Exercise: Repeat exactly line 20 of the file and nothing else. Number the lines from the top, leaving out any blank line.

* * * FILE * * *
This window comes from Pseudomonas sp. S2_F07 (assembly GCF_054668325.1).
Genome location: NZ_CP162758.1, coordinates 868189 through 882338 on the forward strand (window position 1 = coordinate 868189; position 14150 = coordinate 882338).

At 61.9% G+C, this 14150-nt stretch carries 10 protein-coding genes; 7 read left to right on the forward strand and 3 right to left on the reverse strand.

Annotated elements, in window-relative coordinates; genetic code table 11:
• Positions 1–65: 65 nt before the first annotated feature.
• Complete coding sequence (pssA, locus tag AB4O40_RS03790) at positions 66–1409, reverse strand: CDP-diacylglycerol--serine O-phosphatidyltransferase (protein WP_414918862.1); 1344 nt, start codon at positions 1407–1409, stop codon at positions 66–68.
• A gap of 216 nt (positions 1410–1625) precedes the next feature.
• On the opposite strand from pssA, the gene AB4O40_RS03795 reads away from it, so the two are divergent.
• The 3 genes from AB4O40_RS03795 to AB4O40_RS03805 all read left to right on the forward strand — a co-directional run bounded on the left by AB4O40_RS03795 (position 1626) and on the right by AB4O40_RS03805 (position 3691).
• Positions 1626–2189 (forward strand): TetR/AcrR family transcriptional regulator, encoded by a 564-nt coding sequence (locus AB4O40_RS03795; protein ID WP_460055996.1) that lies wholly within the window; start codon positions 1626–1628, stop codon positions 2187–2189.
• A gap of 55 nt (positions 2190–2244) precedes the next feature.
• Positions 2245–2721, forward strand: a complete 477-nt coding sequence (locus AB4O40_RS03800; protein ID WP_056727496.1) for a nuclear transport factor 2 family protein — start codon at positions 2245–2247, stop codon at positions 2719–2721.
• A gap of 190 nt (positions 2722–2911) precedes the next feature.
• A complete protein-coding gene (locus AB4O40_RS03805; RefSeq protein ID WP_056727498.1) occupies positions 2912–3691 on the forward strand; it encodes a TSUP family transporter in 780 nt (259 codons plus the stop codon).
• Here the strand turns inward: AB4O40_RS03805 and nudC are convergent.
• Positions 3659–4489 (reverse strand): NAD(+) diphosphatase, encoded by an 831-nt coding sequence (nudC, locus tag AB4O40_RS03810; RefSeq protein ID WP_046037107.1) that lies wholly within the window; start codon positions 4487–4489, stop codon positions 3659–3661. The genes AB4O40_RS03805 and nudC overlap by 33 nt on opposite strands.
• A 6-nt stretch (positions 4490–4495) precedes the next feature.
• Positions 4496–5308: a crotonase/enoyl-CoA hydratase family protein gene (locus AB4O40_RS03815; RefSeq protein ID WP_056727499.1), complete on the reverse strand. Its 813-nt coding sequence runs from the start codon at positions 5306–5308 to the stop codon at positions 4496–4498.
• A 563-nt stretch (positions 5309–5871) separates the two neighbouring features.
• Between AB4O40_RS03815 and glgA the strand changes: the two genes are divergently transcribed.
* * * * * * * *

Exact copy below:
• Between AB4O40_RS03815 and glgA the strand changes: the two genes are divergently transcribed.